9/26/20

Your support needed

Soon I will publish the first part of the translation from Yiddish into Polish of the Sokołów Podlaski Memorial Book. Since there is no monument dedicated to Jewish inhabitants in the town, this translation is a kind of virtual monument. Thanks to this, young people in Sokołów schools and adults can learn something about the history that they will not learn at school or from the town authorities.

In order to be able to translate the second part of this Book next year, we need your help. Therefore, each person who pays PLN 500 or more for this project (this money will be paid entirely to the person who translates the text into Polish; I cover the rest of the costs of this project myself and I work on it for free) will receive from me by e-mail a high-resolution (10349 x 6510 pixels) Sokołów map from 1925 in jpg format. As the fundraising site https://pomagam.pl/sokolowpodlaski does not provide me with your e-mail addresses, please contact me after making the payment so that I can send you a map. 

Thank you!




9/22/20

We are all Sokolowers

 This year we didn't organize a ceremony in Sokolow but instead we organized a virtual ceremony on zoom. We are all Sokolowers - in Poland, Israel, US and even in Wien 🙂

Thank you all for being here today!





And watch a video about Jewish history of Sokolow! 

https://youtu.be/Uh5Yggckj3I






9/15/20

Aron-Jakow Grinberg

 Did you know that Aron-Jakow Grinberg, who was born in Sokołów in 1900, was the deputy speaker of the Knesset in 1955-1963?

In Sokołów, he founded the Mizrachi-cheder (he was a teacher) at Niecała Street in the house of Alter Bekerman and was active in the Zionist organization.

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Support discovering the Jewish history of Sokołów: https://pomagam.pl/sokolowpodlaski




9/4/20

Jewish School

Here was the Secondary School No. 2 in Sokołów - the Polish Folk School for Jewish Children.





Moshe Zając recalled: "School number 1 was for Christian children. The curriculum of both schools did not differ in any way. School number 2 was, however, open on Sundays, and not on the Sabbath. Polish patriotic attitudes were not any weaker in the Jewish school than in non-Jewish one. It was thanks to the teachers who were completely assimilated and did not want to even hear about Jewish problems. The headmaster [Icko] Trumper, teachers [men] Grinberg, Gompl, Wachsberg, teachers [women] Steinerówna, Malewonczyk were staunch assimilationists. Trumper, Gompl and Wachsberg had leftist views and were opposed to Zionism. They had a great influence especially in the upper classes in the school. The school was the first to guarantee a general normal education.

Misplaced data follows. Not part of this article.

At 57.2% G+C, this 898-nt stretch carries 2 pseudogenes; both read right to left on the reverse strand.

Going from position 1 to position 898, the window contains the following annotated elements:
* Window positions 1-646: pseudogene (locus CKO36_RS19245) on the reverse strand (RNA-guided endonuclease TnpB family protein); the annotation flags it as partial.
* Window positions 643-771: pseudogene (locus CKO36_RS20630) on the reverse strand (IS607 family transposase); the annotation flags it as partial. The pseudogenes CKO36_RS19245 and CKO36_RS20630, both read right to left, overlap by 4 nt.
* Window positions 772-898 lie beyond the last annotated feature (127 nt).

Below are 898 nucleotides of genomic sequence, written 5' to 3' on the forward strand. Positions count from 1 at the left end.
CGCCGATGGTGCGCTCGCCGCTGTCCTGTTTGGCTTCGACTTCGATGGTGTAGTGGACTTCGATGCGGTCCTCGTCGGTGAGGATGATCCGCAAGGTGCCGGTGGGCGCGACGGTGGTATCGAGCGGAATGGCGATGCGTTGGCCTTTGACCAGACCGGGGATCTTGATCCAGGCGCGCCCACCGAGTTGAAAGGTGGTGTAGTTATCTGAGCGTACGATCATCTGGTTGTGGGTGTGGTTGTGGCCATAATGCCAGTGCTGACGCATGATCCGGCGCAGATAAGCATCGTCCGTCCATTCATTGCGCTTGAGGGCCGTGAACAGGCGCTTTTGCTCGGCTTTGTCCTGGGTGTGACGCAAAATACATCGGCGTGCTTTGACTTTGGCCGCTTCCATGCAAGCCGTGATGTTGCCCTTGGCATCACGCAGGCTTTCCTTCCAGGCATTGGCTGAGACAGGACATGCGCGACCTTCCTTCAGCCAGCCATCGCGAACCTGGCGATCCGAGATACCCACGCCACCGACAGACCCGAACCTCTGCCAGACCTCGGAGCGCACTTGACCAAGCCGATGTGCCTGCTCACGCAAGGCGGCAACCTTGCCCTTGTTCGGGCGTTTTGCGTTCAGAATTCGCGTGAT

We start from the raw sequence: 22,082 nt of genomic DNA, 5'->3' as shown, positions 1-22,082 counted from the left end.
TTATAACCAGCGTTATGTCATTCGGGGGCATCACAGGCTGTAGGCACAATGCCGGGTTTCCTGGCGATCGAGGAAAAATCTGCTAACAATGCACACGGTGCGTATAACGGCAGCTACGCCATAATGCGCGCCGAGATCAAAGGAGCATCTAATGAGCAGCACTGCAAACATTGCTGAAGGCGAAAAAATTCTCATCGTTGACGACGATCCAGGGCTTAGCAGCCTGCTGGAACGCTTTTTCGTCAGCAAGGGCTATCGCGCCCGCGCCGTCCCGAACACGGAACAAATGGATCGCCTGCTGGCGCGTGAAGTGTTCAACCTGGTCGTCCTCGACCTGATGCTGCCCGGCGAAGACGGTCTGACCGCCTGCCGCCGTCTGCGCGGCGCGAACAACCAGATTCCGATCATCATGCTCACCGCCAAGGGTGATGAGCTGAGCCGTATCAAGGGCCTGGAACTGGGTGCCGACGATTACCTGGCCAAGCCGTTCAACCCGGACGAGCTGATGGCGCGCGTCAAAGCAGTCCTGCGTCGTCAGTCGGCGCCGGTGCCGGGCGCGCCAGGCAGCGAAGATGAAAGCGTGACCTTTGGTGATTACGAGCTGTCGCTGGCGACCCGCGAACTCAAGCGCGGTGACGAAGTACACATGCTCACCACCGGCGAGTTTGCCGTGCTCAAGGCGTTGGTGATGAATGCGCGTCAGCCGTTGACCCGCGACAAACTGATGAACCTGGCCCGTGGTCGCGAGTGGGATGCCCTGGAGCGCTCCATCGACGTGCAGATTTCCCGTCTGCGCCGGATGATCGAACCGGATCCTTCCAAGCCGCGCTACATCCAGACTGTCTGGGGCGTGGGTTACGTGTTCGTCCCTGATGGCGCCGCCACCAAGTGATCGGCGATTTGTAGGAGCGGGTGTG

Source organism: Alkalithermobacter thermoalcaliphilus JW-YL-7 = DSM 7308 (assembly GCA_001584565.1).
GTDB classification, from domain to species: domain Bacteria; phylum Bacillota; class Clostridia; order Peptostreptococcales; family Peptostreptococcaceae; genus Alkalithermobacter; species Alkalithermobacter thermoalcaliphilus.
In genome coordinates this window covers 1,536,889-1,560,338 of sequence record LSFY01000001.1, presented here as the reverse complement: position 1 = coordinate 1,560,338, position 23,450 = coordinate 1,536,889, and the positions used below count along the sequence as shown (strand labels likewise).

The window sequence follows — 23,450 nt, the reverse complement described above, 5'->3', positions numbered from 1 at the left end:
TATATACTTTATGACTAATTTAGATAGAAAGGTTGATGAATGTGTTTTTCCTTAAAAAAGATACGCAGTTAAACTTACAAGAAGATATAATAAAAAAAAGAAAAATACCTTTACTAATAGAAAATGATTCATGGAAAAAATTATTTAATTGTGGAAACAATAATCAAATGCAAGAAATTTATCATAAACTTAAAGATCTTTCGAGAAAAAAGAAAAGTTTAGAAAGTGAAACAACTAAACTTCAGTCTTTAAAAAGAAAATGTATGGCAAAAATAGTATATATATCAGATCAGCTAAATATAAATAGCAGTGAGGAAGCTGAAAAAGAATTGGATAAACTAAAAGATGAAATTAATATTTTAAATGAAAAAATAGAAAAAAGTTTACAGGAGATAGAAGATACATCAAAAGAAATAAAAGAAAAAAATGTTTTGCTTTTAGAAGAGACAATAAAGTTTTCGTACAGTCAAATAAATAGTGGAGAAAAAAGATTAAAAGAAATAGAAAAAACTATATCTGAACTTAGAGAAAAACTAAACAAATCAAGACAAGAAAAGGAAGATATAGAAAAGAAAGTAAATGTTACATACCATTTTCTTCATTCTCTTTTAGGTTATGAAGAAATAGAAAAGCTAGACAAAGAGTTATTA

The children at school felt very well, despite the strict headmaster who often pulled the students by the ears. The children liked their own school very much, a school for Jewish children only. Its great importance became even more apparent when the school was shut down a few years before the war. Jewish children had to learn alongside Christian ones. Oftentimes they returned home crying because of insults  or even beaten up by their Christian colleagues. Anti-Semitism directed against Jewish children was as strong as the one directed  against their parents.


I remember the Polish patriotic celebrations on May 1 or the special celebrations that took place in Sokołów on the occasion of the unveiling of the statue of Father Brzóska (a Polish patriot, hanged by the tsarist authorities after the uprising in 1863). There were no Jewish celebrations at school, but Jewish children took part in Polish ones en masse. All school children came to the unveiling of the monument. But the town officials did not even look at us and didn’t give us a special place. When the Christian children were brought to the church for the solemn mass, the teachers of the Jewish school saw fit to bring the Jewish children there and lined them up in rows in the square in front of the church. There, we heard the well-known shouts: "Jews to Palestine," and Christian children spat on us.


After the whole ceremony, when the peasant orchestra had stopped playing and all the Christian children and other institutions started to leave, only then did we go to the monument and lay a large wreath on behalf of our school. Even today I feel the taste of insults to which our assimilated teachers did not react.


Despite this, I think of them warmly, because they were the first to give us a taste of secular education and further learning."


We would not know this story if it were not for the translation from Yiddish into Polish of the Sokołów Memorial Book. In September, we will publish the first part of this book on the Internet for free. This is a very important and necessary project that you can support here https://pomagam.pl/sokolowpodlaski Without your support, we will be unable to translate the next parts and we will not know other stories like this one.